Story emerges from play - last night's session

Last night was interesting, the players were definitely driving some story into things.  They had collectively decided to just get enough money to pay for the service at the Grand Temple.  So they had a good run through the dungeon, got a bunch of loot, and then it was back to the city to see what would happen.

So I gave some brief description of the Nisus appearance, was fairly tired and couldn't come up with anything interesting - so I just had her toss out her respects to the PC's.  Apparently that's what they were looking for - they went out and had their characters buy tabards with centipede images to declare their allegiance to Nisus, and have self-identified as the Knights of Nisus.  So there's the story making itself right there.

Gutboy is also holding a grudge against his former patron, Thor, and wants to torch Thor's temple.  Ahh, that's the antisocial PC behavior I love to see.  He's nervous that Nisus might be shacked up with Thor somehow.  Not sure how he's envisioning that working, since she manifests as a collection of bugs - but they're both satellites orbiting the earth, so no worries about romance interfering with his nefarious plans.  Not that he knows that.

I rolled a few dice, and Scientist Bob had the gumption to go further into the dungeon while the players were away, hoping to find the secrets the party alluded to - and a few more dice, and whoops, Bob and crew met an untimely end.  Captured or eaten, I don't know yet.

Finally, the spend-gold-for-XP houserule has had some interesting effects.  There was a half hour spent while Mongo's player tried to figure out how to spend enough gold to make 2nd level.  Blowing it all on lunch and/or vice was considered, but eventually he decided he wanted to lease an apartment.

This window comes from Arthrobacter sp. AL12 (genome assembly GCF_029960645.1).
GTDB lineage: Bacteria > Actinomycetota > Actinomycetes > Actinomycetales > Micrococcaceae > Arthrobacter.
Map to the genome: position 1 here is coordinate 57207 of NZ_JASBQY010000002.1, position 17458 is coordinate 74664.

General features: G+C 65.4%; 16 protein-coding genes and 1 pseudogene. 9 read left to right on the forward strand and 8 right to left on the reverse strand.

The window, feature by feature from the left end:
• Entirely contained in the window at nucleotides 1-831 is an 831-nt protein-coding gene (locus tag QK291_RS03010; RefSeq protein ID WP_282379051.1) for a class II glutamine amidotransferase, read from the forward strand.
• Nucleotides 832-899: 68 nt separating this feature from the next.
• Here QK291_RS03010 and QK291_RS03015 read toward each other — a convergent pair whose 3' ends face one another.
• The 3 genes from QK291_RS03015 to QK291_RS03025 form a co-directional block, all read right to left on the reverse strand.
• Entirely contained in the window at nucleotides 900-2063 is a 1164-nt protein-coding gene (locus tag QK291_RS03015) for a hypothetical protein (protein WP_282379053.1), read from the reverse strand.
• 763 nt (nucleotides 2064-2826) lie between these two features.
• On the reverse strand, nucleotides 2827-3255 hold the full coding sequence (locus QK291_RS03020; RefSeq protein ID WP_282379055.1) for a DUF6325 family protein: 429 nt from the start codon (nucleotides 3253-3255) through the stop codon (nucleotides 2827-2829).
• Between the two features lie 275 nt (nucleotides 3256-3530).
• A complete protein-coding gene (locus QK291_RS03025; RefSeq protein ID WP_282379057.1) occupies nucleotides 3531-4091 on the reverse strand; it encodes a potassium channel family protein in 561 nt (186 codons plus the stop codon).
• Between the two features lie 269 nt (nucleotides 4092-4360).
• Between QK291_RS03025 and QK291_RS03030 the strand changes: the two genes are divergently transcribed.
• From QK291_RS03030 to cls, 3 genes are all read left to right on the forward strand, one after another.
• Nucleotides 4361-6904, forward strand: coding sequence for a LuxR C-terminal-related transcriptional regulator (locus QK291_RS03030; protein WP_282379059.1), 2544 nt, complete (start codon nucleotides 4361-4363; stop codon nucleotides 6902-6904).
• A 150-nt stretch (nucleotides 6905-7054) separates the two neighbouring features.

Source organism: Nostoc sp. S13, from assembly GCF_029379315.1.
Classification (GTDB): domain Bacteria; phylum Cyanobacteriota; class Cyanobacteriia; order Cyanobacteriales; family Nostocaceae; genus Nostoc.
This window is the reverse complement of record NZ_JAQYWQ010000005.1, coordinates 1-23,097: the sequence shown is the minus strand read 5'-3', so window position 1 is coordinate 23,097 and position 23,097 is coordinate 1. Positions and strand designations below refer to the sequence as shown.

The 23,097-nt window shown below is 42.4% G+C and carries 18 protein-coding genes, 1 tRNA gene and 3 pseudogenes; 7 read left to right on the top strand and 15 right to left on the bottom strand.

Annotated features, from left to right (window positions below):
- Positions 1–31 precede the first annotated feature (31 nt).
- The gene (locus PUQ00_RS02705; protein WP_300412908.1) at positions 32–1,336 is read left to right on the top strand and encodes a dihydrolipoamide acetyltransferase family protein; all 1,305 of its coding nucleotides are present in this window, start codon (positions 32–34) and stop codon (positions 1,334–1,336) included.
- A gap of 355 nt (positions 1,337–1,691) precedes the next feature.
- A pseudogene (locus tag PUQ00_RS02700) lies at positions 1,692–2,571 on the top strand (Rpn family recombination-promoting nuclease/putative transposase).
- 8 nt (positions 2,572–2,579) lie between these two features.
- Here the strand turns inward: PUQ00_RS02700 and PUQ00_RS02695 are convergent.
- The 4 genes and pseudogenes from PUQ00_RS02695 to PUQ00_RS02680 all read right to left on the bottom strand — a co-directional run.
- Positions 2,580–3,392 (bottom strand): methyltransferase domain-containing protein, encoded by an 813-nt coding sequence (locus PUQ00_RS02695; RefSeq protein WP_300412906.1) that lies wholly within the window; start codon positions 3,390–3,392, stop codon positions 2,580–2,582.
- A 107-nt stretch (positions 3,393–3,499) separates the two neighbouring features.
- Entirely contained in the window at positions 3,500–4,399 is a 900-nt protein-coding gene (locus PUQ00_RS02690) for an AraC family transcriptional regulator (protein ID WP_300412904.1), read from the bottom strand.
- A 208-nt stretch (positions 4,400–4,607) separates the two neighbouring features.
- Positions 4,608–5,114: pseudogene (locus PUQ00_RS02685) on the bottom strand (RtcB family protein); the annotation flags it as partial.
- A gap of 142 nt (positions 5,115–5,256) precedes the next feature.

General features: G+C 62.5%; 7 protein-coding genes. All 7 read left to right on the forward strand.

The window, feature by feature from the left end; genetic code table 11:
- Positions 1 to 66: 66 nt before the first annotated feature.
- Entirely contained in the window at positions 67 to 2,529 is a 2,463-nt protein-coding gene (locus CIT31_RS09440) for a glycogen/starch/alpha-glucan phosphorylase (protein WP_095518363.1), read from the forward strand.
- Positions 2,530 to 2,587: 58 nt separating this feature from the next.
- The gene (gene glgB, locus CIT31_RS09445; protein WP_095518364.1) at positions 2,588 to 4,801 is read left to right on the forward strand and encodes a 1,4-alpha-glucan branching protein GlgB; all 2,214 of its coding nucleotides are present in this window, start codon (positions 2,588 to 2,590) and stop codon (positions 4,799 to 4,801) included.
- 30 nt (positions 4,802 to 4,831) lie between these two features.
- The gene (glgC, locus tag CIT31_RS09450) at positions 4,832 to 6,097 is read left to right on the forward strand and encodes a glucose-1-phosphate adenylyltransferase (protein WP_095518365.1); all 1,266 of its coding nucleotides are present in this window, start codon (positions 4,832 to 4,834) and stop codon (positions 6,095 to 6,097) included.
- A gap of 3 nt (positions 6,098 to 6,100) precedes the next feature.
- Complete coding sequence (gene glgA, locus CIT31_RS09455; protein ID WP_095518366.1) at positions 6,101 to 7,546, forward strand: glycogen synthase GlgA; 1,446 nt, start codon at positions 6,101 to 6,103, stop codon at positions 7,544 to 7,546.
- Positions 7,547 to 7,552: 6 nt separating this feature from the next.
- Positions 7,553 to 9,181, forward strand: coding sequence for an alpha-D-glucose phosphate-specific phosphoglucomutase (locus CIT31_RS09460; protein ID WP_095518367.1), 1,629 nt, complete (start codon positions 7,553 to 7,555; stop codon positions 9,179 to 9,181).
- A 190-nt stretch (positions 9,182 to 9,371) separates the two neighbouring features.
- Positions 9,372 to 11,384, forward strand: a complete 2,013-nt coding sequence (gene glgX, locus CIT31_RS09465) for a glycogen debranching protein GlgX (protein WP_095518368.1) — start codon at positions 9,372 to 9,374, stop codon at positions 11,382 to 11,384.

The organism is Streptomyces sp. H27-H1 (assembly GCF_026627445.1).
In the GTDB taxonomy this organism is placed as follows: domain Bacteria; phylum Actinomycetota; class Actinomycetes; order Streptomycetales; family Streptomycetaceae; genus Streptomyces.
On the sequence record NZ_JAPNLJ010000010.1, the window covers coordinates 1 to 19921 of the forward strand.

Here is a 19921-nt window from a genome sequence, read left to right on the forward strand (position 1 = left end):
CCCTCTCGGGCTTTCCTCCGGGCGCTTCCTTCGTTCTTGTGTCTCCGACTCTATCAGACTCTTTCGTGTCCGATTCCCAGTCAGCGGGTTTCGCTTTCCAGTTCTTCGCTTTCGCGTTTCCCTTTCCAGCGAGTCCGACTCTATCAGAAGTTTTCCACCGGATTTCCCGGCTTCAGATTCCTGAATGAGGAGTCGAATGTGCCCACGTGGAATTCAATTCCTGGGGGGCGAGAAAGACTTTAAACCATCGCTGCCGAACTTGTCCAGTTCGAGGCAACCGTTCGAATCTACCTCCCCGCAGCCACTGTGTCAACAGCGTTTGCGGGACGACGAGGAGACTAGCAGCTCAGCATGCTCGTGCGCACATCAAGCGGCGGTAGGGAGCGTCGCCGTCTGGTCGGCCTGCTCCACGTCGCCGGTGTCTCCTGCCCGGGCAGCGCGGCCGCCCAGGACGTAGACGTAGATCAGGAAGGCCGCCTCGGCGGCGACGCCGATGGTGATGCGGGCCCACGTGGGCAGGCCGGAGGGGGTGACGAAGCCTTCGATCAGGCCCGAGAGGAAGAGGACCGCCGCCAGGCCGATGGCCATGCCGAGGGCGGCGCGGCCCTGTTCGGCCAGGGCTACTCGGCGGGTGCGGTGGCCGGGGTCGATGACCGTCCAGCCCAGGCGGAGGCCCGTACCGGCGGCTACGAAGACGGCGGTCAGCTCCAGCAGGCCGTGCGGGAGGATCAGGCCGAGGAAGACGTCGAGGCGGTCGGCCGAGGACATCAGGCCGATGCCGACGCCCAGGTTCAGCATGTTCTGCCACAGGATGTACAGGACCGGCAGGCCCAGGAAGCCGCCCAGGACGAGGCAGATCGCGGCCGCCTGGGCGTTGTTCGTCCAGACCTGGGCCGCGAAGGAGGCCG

Session recap, 2/23/2011

Here's the recap email I just sent for tonight's session:

Our cast:

Mongo the Fighter, and his henchmen Melzgar the Elf, Rogar the Elf, and Roger the Fighter
Gutboy Barrelhouse the Cleric, his henchmen Slezgar the Elf and Serlo the Elf, and his dogs Rufus and Ruby
Netal the Elf, and his dog Moe

As the adventure reconvened, P.W. the Halfling ran screaming into the dark, his time in the pit apparently having broken his nerve.  Unconcerned, the party continued north, coming across a tunnel filled with silk.  A single 4' long stony-looking caterpillar crawled towards the party, but was peppered with arrows before it got in biting range.  Searching  the silk, the party discovered triangular nooks behind the silk webbing, and each had a cocoon, with gold coins woven into it.  The slashed the cocoons apart to retrieve the gold, killing the chrysalis in each one.

After looting the cocoons, the party backtracked and explored a side corridor.  This corridor ended in an archway, with a dim light coming from the room inside.  Mongo peeked in, and saw 10 giant moths fluttering around an 8' tall black post, with a glowing globe atop it.  A murderous frenzy overcame the party, and they charged in, seeking the death of these insolent moths.  A few arrow shots and a sleep spell later, and the moths lay dead in sticky buggy heap.  Each party member took a turn trying to wrench the globe off the top of the black post, but they did not have the strength.  There was some debate about smashing it, but in the end, everyone decided to leave the globe alone and explore other parts of the dungeon.

Backtracking a bit more, the party went down another side corridor.  At the end of this corridor was a triangular-shaped room, completely empty.  Netal  went into the room, carefully searching, and found a pressure plate on the floor in the middle of the room.  Looking around some more, he saw cracks in the mortar on the south wall, roughly the same size as a door, and two loose stones in the wall on either side of the door-sized area.  The rest of the party entered the room, and began searching the ceiling, looking for anything ominous.  Both Roger and Rogar saw more cracks in the ceiling, in a square shape, above the pressure plate.